I complain a lot* about work preventing me from watching baseball.
* In the real world. I try not to bitch at those of you I only communicate with electronically. But sometimes I gotta.
Sunday, for the first time ever, I was grateful to work for making it impossible for me to watch the Mariners’ play.
It’s no secret that the Mariners can’t win against Houston, at least not since the Astros switched to the American League. Even when Houston sucked, they could count on picking up ten or so wins against hapless Seattle. This season has been no exception: with two games against Houston remaining, the Mariners have an astonishing 1-16 record.
And it all came to a head Sunday night in Texas.
After three innings–three!–the Mariners were down 13-0. (Remember that number. It’s significant.) The Astros added another eight runs before the game was over.
The most frustrating part of the whole affair? Seattle managed exactly one hit and no walks. That’s right. Had it not been for Shed Long’s second major league home run, the Mariners would have been on the losing end of a perfect game.
Sure, if he hadn’t hit it, things might have gone differently. That’s not the point. By the time Long put the Ms on the board, those fans unlucky enough to watch the game had seen ten batters accomplish nothing. And after Long’s hit, the fans watched another seventeen batters do nothing worthwhile.
That’s frustration, concentrated, bottled, and ready for sale. Not that you could find any buyers, but that’s beside the point.
You can’t hope for a rally if nobody gets on base. You need some kind of a tag to attach your dreams to.
A little while back, Jackie talked about doing the math. No amount of math could have helped this one. Sure, the Mariners would only have needed five grand slams to tie the game and force extra innings (where History suggests they would have lost anyway, this being Houston), but you can’t even hope for a grand slam when your batters are whiffing like Little Leaguers.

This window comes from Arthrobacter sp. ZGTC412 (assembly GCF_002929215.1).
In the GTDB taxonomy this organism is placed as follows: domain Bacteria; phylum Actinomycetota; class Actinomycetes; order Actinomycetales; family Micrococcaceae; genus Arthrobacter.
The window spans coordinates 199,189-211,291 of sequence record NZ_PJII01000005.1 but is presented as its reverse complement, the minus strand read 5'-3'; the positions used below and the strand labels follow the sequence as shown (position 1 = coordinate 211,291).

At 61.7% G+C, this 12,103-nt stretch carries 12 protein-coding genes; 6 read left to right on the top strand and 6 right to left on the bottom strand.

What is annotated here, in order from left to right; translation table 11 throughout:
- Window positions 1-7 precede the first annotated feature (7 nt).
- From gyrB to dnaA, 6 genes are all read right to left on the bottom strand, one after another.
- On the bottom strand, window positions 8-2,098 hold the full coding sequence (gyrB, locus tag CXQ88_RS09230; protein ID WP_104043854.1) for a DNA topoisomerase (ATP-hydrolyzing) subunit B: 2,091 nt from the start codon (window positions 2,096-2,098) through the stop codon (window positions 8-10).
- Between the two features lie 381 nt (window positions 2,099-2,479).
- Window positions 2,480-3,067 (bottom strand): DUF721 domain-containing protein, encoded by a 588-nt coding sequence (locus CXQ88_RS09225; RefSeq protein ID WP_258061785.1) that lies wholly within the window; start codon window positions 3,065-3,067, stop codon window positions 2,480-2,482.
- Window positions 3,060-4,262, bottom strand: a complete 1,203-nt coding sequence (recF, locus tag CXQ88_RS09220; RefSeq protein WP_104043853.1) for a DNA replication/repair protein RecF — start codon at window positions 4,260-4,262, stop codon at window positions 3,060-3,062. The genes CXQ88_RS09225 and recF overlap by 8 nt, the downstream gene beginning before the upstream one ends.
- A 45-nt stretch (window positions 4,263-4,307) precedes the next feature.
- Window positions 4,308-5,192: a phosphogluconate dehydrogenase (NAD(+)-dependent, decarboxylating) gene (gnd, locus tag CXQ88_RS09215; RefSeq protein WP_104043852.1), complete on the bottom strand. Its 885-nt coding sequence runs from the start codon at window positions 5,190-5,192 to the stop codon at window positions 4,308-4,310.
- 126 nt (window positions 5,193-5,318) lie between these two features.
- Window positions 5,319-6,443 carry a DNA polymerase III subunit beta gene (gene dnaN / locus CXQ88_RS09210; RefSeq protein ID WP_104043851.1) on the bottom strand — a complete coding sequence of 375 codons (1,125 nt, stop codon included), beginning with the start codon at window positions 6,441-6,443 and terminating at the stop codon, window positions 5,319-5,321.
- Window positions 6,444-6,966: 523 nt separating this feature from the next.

Yes, the Astros beat Jackie’s Orioles 23-2 earlier this season. But the Os managed six hits in that game. Six! And three walks. That’s nine base runners. An average of one an inning. Enough to build a dream on.
I’m not trying to one-down the Orioles here. Their current record (46-98) leaves plenty of room for depression. And both teams have had some good times this year.
Remember back in April when the Mariners looked like the best team in baseball? And remember those two glorious days in June, the 28th and 29th, when the Orioles set a major league record by beating the Indians 13-0* twice in a row? Wonderful days, those.
* Like I said, thirteen has significance.
But past glories only sustain you so long. Optimism needs a cause.
Don’t get me wrong. I’m not having a religious crisis. I’m still watching all the games my work schedule permits. I’ll still be watching the Ms next season.
It’s just…I’d like to be able to say “Just wait until next year!”
Come on, guys. You’ve got seventeen games left–including three against the Orioles. Show me something. Something I can use to pin a little hope on.
Hope that I’ll be watching “Because victories!” not “Because baseball!”